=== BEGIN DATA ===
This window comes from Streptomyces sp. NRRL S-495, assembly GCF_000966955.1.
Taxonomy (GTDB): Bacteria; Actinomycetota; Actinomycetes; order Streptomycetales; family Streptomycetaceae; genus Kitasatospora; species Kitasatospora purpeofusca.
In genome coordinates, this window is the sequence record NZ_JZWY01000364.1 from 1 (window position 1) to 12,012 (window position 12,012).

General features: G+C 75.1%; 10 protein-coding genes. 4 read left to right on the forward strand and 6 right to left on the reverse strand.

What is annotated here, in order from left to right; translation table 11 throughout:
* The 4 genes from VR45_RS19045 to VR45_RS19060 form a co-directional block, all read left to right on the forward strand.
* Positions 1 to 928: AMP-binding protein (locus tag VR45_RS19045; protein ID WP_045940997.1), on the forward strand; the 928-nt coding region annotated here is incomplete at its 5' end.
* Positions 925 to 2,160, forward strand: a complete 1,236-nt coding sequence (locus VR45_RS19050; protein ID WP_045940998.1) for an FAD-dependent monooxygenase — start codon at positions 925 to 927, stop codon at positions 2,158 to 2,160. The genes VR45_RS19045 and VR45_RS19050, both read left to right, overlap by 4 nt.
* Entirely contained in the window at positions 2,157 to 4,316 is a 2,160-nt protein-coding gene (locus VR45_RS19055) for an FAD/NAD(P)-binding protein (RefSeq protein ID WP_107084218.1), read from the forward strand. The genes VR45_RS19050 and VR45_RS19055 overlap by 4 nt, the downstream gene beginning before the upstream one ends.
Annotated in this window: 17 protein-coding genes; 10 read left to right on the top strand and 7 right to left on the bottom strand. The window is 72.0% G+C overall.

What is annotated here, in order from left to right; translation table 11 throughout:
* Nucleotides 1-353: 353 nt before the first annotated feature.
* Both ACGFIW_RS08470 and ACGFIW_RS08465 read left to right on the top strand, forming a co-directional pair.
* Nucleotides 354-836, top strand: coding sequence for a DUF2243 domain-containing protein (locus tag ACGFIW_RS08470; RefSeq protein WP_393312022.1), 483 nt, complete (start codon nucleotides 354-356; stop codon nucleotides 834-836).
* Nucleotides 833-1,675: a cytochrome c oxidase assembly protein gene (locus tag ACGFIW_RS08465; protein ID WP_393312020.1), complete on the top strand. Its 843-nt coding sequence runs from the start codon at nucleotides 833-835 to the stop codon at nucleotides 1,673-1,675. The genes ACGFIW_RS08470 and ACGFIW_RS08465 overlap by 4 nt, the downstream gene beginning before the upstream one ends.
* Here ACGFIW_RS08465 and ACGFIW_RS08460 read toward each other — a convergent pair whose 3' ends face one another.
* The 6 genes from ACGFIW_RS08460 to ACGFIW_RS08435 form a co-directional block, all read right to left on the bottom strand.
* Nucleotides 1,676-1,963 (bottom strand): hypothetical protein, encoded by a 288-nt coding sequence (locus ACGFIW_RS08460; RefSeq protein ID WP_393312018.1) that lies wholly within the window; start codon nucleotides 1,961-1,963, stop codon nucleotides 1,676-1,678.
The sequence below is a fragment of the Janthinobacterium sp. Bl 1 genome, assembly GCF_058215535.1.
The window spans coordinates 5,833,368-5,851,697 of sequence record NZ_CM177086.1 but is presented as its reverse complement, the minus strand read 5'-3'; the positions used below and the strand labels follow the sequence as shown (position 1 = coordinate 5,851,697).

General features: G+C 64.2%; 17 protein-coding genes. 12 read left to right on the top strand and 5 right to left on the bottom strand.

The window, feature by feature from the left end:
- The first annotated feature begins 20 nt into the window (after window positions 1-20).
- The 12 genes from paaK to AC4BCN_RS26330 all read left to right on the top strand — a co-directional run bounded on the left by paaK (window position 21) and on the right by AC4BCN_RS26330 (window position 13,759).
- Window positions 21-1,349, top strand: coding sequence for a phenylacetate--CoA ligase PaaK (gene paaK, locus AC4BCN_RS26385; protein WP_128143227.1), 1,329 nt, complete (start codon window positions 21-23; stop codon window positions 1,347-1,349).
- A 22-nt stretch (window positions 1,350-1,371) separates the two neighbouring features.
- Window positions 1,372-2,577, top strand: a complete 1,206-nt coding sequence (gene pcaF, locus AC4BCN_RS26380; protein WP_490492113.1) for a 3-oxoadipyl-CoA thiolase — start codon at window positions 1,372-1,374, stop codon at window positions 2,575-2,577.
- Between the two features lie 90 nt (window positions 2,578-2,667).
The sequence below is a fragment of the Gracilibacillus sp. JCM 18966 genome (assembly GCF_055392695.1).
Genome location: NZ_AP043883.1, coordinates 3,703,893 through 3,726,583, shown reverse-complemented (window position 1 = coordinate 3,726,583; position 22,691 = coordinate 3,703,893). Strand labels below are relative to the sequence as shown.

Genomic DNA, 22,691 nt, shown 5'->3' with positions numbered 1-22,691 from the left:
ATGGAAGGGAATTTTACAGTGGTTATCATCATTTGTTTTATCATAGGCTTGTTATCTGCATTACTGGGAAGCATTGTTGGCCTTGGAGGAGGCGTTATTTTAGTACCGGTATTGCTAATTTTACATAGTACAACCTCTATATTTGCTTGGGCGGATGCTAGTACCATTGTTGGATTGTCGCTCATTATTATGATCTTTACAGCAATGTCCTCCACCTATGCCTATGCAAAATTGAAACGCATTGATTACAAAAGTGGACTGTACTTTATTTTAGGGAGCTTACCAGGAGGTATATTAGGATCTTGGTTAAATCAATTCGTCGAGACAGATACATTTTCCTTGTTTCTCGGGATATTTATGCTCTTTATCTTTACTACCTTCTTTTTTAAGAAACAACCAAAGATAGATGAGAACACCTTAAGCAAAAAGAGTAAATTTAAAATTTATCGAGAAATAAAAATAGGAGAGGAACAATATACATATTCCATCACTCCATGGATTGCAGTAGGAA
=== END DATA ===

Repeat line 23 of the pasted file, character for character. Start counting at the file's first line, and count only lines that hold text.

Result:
- The first annotated feature begins 20 nt into the window (after window positions 1-20).